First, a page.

Perceptions of Inevitability and the Motivated Rationalization of Social Inequality
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It is suggested that people’s perceptions that they are inevitably tied to the social systems within which they operate motivate them to justify these systems. Evidence is obtained across four experimental studies using a variety of different methods. All studies test the basic proposition that increasing inevitability – that is, making a system seem either more difficult to escape or more unlikely to change – increases motivated rationalization. Studies 1 and 2 demonstrate this basic phenomenon, using a known measure of system justification. Studies 3 and 4, in addition to conceptually replicating this phenomenon via different paradigms, provide support for a motivational (as opposed to purely cognitive-inferential) account, and mediational and moderational evidence for my proposed mechanism, respectively. The implications of these results – for the refinement of system justification theory – are discussed.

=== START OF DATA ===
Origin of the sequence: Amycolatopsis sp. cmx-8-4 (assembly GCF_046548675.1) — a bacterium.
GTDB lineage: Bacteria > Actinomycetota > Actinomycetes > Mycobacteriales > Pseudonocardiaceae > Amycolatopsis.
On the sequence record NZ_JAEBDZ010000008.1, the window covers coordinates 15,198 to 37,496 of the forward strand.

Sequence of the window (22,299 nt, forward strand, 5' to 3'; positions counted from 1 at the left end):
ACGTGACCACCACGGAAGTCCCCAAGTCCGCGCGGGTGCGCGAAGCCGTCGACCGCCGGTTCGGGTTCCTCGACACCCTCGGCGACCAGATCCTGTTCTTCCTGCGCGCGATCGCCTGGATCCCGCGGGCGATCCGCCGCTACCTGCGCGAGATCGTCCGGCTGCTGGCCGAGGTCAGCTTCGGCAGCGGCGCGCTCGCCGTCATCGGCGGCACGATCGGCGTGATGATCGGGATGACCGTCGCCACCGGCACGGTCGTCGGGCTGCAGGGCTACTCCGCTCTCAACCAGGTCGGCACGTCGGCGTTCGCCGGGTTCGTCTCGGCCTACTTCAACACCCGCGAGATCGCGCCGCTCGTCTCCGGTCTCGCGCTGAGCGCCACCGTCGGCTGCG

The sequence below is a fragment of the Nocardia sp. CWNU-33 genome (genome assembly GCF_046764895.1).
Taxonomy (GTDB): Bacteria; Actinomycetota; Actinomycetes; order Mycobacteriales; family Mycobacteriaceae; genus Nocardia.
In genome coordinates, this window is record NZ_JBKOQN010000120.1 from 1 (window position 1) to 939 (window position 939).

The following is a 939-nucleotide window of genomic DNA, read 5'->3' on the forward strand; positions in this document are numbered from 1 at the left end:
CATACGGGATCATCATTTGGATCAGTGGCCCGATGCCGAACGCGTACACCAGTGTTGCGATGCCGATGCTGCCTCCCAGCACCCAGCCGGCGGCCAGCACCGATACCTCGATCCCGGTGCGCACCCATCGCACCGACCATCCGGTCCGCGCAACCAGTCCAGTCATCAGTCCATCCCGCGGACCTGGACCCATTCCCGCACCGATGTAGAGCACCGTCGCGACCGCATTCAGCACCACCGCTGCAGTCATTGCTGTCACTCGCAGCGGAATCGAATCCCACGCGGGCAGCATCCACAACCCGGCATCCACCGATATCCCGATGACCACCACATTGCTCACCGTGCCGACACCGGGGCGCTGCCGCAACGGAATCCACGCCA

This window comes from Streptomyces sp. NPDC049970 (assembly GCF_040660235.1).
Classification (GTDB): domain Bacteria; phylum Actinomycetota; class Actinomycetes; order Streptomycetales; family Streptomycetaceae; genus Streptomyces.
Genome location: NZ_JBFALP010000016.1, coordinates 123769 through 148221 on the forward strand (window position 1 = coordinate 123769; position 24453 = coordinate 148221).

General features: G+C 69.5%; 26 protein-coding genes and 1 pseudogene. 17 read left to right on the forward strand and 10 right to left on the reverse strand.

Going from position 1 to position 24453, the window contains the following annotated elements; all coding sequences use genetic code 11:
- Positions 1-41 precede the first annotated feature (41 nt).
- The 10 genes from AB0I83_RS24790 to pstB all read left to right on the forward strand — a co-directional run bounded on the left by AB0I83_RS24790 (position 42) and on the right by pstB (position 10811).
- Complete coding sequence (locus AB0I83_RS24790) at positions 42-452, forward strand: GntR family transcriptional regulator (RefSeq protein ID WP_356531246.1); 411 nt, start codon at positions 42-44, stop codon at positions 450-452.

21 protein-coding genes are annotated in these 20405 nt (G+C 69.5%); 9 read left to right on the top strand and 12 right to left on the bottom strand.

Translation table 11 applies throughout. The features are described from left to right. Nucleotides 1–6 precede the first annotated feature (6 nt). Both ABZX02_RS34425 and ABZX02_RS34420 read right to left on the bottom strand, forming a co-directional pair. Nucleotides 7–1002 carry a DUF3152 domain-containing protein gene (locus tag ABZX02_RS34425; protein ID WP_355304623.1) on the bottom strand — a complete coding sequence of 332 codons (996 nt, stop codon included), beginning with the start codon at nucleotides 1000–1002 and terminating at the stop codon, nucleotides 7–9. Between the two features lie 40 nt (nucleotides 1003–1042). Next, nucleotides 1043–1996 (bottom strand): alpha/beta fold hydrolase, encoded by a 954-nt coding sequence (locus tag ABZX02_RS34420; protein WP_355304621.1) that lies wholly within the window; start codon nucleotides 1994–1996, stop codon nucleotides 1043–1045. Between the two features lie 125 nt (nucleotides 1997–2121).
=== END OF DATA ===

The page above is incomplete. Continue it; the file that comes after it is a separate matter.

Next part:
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Kristin Laurin (2008). Perceptions of Inevitability and the Motivated Rationalization of Social Inequality. UWSpace. http://hdl.handle.net/10012/3846